Q. We have many silver maples that were damaged by the recent storms. Could you list any trees that would be good to plant as replacements in our area?
A. There were many responses to my last article about storm damage and silver maples, and I appreciate all the comments and feedback.
One can Google “ACH-162 – Landscaping For Homeowners” to look at an Allen County Horticulture Extension publication I wrote many years ago to help residents select trees, shrubs and flowers more suitable for our region. I have revised this publication many times based on how landscape plants react to climate change, invasive pests and how well or poorly a particular plant does in northeast Indiana.
ACH-162 is also available for free at our Allen County extension office on the IPFW campus.
The following are my top seven shade trees with fewer issues than, well, the silver maple.
Sugar maple. A native tree with few issues, the sugar maple has wonderful fall color and good architecture. “Legacy” and “Commemoration” are cultivars bred for tough city conditions. “Fall Fiesta” is a new sugar with blazing fall color.
Red maple. There are many cultivars of this reasonably fast-growing tree. Just plain ole red maple – Acer rubrum – in my mind makes a nice shade tree for our area. Tried and true cultivars such as “October Glory” and “Red Sunset” are smaller selections. “Brandywine” is a relatively new cultivar released by the U.S. National Arboretum.
Hybrid maples. “State Street” is a faster-growing maple with a bit of Asian parentage that has done well in a tough spot in our extension office display gardens.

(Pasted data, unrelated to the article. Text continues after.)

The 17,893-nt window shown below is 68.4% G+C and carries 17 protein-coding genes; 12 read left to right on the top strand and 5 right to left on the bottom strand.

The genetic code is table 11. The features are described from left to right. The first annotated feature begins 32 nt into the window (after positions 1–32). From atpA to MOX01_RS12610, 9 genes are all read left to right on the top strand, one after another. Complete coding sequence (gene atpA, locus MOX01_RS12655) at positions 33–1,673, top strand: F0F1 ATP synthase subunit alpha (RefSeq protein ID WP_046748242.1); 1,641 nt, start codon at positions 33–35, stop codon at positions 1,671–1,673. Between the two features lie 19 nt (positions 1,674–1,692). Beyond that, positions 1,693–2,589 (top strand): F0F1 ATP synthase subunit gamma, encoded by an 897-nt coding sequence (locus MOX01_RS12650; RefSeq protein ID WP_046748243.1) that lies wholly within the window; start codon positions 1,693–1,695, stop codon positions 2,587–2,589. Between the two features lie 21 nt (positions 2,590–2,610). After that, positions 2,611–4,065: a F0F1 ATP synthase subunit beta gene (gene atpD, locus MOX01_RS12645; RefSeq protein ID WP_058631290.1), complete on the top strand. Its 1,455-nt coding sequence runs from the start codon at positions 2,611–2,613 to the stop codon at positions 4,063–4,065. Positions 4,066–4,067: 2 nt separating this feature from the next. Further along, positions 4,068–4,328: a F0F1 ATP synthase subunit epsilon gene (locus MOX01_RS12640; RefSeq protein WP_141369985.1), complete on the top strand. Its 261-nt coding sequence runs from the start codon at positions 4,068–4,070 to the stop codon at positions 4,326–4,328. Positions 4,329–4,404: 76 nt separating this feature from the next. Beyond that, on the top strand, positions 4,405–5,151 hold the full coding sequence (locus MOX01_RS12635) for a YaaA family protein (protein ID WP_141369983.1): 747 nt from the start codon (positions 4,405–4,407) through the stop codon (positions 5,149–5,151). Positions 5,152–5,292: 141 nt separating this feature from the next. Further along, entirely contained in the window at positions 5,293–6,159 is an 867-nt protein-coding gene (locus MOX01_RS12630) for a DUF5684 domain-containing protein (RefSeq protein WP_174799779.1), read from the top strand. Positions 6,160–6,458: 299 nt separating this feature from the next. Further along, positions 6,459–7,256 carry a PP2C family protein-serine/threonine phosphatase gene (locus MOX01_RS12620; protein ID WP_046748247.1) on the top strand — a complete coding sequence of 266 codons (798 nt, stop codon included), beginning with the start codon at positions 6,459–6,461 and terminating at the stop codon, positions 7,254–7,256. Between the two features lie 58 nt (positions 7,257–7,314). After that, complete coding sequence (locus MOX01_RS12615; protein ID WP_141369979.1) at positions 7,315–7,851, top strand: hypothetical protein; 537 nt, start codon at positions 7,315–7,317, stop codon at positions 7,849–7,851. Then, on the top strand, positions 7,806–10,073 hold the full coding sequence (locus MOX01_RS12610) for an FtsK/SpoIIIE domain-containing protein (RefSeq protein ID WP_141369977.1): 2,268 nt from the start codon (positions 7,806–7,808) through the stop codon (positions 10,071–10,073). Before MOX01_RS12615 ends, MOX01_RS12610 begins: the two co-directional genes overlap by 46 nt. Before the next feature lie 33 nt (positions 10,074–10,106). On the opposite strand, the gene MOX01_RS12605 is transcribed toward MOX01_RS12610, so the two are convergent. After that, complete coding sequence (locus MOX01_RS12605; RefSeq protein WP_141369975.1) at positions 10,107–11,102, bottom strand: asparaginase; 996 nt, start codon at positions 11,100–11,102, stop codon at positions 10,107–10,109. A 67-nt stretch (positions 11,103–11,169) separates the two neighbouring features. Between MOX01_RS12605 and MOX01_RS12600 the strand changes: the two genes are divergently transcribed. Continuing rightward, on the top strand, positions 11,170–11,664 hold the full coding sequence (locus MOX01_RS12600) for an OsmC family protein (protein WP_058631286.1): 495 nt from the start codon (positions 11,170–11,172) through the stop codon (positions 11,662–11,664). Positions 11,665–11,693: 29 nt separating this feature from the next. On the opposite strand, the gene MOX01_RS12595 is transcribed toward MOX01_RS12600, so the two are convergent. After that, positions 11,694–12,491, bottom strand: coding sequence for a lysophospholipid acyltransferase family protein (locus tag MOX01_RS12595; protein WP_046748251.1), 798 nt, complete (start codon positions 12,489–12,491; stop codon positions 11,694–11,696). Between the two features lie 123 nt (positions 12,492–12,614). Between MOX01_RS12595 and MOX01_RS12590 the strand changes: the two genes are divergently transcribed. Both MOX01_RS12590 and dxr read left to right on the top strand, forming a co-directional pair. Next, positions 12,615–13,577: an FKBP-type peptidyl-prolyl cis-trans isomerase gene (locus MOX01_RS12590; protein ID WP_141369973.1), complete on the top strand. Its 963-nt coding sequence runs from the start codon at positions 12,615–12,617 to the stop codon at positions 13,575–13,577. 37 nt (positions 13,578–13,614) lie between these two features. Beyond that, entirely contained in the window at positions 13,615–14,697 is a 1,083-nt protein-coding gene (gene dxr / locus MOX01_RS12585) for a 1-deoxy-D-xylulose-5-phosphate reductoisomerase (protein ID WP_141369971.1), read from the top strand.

Oaks. Oaks are great native trees to attract wildlife. They have strong wood resistant to breakage. Several oaks are underused in my opinion. Chinquapin oak is a faster-growing oak with small acorns. Shingle oak is an oak with simple leaves, with a nice rounded form and a medium fast growth. Swamp White oak is a tree adaptable to moist and dry sites. Bur oak is a tree tailor made for tough sites that will last for generations. It’s a good tree to plant as a memorial tree because of its longevity.
Ginko. It hard to find any fault with this tree as it has the whole package. It has few if any disease or insect problems, as well as great fall color and a nice form.
Hornbeam. Both the native and European hornbeams are good midsized trees with few if any issues to use in our landscapes.
Linden. Lindens are very site adaptable trees to use, especially now that Japanese beetles have moved on west to better pastures. Little leaf linden is a midsized tree great for tough spots. American Linden and Silver Linden also make good shade trees.
Make sure to choose a variety of different species for your landscape.
Your nursery and landscape professionals and Allen County Extension can help you make appropriate choices for your home landscape.